Is it possible for a country to lose its mind? Go insane? Crazy? Mad?
Following the bizarre shenanigans to the south, I can’t help but think that if this was a movie, it would be either outrageous comedy or political-horror-disaster all wrapped up in one. No one would believe it.
No wonder several of my muses on the blogosphere are taking the day off, shutting down their computers, and trying to recharge. The economy is depressing them.
I won’t even mention their pathetic Republican Vice-Presidential candidate, who mangles the English language so masterfully the media don’t really know what to do with her. As far as I’m concerned, they’re all too kind.
It’s this business of becoming depressed over the economy.
Several weeks ago, in the venerable New York Times, an opinion piece by Ronald Pies, a professor of psychiatry at Tufts and the State of New York Upstate Medical Centre, suggested that normal sadness should be considered “clinical” depression and medicated.
That “normal sadness” – like grieving the death of a spouse – needs an injection of some chemical concoction to juice up the serotonin levels of the brain’s neurotransmitters to cheer people up. Sadness? Depression? Let’s just smooth them all out so everybody feels “numb and up.”
I’ll never forget what David Kendall told me once. He’s a brilliant journalist and a damn fine writer. We worked together for years at The Toronto Sun. “The best writing comes out of sadness,” he use to say. I would venture to guess the best art comes from extreme emotion. Anger, rage, misery, despondency.
How would Van Gogh would have fared on Zoloft or Paxil. Would we still have “Starry Night” or just some lovely little landscape. Hemmingway may not have shot himself, but would he have written his tough, spare, piercing prose?
Years ago, before all these drugs had conquered psychiatry and quashed the fine art of psychotherapy, I went to a psychiatrist named Jack Birnbaum. He did group therapy. Dr. Birnbaum, who died two years ago, started out as a family doctor in the days when GPs made house calls.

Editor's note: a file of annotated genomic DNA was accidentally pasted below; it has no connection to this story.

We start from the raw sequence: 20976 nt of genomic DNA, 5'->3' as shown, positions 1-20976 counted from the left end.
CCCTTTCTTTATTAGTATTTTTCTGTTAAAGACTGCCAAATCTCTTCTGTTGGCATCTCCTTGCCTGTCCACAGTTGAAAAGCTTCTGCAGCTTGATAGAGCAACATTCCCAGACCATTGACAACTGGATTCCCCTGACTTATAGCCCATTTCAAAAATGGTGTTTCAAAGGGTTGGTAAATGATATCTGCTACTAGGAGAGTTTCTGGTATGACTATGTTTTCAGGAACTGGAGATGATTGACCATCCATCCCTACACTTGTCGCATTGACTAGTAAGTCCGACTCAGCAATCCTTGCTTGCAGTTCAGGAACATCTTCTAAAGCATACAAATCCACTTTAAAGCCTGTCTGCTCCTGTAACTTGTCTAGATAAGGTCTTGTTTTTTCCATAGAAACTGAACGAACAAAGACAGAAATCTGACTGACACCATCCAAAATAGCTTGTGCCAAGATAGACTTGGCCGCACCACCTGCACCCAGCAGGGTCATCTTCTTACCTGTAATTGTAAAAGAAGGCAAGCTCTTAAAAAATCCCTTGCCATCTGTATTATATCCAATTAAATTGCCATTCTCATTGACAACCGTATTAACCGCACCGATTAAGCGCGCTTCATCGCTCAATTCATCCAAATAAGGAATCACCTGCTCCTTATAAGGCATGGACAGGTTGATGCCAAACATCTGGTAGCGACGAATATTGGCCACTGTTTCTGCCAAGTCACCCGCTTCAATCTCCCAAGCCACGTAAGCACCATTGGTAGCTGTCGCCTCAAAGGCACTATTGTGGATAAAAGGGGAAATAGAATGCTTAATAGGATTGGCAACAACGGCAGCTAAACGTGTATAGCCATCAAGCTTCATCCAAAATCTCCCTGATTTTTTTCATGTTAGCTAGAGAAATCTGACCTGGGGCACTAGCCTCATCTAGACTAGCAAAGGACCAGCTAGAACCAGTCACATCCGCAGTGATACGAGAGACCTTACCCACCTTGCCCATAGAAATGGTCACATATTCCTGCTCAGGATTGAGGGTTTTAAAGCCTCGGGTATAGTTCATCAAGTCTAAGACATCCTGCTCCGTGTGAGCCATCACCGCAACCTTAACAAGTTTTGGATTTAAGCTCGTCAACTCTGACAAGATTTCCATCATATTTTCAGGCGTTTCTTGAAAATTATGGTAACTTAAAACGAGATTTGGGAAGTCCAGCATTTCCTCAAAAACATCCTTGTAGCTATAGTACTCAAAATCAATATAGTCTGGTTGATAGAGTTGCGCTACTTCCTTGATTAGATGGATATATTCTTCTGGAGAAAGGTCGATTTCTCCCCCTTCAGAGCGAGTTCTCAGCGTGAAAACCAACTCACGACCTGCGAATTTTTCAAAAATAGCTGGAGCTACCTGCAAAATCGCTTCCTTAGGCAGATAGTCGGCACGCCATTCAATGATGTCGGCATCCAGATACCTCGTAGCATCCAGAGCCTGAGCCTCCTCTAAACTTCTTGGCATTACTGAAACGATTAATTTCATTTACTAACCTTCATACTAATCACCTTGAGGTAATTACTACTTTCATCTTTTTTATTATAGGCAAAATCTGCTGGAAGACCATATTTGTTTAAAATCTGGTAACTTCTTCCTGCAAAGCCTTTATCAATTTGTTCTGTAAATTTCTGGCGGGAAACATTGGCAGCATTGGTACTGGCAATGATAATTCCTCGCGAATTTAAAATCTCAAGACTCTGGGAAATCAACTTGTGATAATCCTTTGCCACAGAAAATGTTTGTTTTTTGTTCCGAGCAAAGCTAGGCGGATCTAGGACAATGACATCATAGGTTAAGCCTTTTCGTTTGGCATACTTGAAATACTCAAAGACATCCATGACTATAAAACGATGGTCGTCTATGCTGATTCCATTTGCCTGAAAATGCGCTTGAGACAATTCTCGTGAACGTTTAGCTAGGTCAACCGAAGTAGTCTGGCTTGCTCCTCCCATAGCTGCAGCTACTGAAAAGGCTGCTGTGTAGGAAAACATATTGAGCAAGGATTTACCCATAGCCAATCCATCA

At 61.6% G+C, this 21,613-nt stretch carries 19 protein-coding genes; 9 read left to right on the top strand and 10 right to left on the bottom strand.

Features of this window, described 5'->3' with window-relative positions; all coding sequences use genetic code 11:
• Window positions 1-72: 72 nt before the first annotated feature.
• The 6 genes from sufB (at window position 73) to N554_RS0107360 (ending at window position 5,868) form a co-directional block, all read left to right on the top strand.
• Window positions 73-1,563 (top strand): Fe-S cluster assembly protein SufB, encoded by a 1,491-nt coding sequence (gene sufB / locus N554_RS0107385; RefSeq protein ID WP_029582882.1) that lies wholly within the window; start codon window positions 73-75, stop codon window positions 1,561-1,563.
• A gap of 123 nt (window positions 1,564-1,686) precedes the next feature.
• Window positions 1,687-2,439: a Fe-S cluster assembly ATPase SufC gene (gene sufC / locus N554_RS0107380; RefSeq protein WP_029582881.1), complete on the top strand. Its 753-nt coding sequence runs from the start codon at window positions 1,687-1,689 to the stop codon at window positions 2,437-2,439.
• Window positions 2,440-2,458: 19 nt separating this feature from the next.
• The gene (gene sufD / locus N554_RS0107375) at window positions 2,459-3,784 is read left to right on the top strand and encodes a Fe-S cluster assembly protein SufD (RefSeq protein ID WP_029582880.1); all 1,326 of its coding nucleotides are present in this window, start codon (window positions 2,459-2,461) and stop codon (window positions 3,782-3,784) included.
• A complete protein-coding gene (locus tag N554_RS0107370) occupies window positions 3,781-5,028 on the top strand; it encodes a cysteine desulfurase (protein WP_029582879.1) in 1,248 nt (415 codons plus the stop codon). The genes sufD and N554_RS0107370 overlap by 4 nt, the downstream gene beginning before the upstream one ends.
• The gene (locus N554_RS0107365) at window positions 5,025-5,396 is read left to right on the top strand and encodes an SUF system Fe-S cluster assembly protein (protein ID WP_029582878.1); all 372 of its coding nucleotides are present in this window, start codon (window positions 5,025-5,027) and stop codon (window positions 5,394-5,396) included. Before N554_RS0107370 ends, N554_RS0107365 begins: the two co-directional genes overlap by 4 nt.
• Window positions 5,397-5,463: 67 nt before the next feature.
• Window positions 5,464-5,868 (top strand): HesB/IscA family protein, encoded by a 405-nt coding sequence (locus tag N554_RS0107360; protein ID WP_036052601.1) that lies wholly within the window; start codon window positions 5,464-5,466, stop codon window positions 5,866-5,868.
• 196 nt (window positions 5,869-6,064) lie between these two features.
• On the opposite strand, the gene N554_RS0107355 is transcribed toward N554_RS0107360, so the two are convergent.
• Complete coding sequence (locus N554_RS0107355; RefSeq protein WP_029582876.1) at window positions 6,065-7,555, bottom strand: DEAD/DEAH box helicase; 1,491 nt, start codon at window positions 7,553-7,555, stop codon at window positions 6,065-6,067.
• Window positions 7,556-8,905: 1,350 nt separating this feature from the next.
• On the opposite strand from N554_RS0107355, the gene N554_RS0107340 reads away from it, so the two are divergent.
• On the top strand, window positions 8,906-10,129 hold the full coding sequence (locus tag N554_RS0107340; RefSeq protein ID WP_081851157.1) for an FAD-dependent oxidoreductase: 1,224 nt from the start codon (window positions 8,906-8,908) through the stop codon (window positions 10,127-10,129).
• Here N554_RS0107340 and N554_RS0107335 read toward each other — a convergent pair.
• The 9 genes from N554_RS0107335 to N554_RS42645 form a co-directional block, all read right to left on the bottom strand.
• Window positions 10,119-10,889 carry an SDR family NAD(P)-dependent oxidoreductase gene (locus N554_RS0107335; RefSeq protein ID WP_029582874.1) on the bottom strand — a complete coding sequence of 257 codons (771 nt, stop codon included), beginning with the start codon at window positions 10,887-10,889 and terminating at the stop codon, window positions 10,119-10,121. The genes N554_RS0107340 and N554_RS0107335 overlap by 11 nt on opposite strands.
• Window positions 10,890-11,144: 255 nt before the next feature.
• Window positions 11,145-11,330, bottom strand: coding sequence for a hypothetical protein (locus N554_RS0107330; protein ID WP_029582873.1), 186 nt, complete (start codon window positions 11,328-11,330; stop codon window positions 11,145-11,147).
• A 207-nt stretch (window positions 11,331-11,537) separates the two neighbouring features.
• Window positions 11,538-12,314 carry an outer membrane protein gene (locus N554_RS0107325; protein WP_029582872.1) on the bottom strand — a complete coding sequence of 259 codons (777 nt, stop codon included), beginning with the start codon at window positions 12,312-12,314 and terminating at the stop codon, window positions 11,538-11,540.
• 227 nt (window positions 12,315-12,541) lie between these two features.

When he found he was spending so much time sitting at kitchen tables listening to the emotional and psychological woes of his patients, he went back to school to become a psychiatrist.
He wrote many books, including “Cry Anger” and one of his philosophical underpinnings was that sadness was anger turned inward. We sweated it out in his group sessions hitting pillows with tennis rackets. The pillows usually represented people we were angry at but made us feel sad. It felt great whacking the hell out of them. Maybe it was the exercise that hiked our serotonin levels, but I think not. We were exercising our anger, something our society rarely gives us an opportunity to do – outside of a gym. We have to control our anger. So we get sad instead of mad. Not healthy. That was his contention, anyway.
Emotions are healthy. They make us human. Without them, we turn into robots. We die inside.
Understanding our emotions. Learning to live with them. Managing them is all part of being responsible human beings. I don’t want to lose my rages and my temper and my passion. Emotions are passion. Without passion, where is creativity?
It’s a question of cause. What comes first? The chicken or the egg? The depression or the Depression?
This week, Philip Dawdy introduced an amazing new blog – chemicalimbalance.org – on his blog Furious Seasons. Created by Jonathan Leo, an osteopath and dean at Lincoln Memorial University, and Jeffrey Lacasse, a psychologist at Arizona State University, “the pair are responsible for defangling the chemical imbalance theory of depression in a seminal paper in PLoS in 2005 and of another paper in which they document the media's reliance on incorrect or overstated (take your pick) chemical imbalance theories. The two are a bit of a SWAT team,” Philip wrote.
The tag line of their blog is “Science, Mental Health, and the Media.”
Take note and start considering not believing everything you read in the press about the chemical imbalance business. These two are collecting lots of solid evidence to prove otherwise.
As for the mood of our American brothers and sisters, I suggest they have good reason for feeling down and there isn’t a pharmaceutical on the planet that’s going to lift their moods.
It’s depressing. And it's healthy.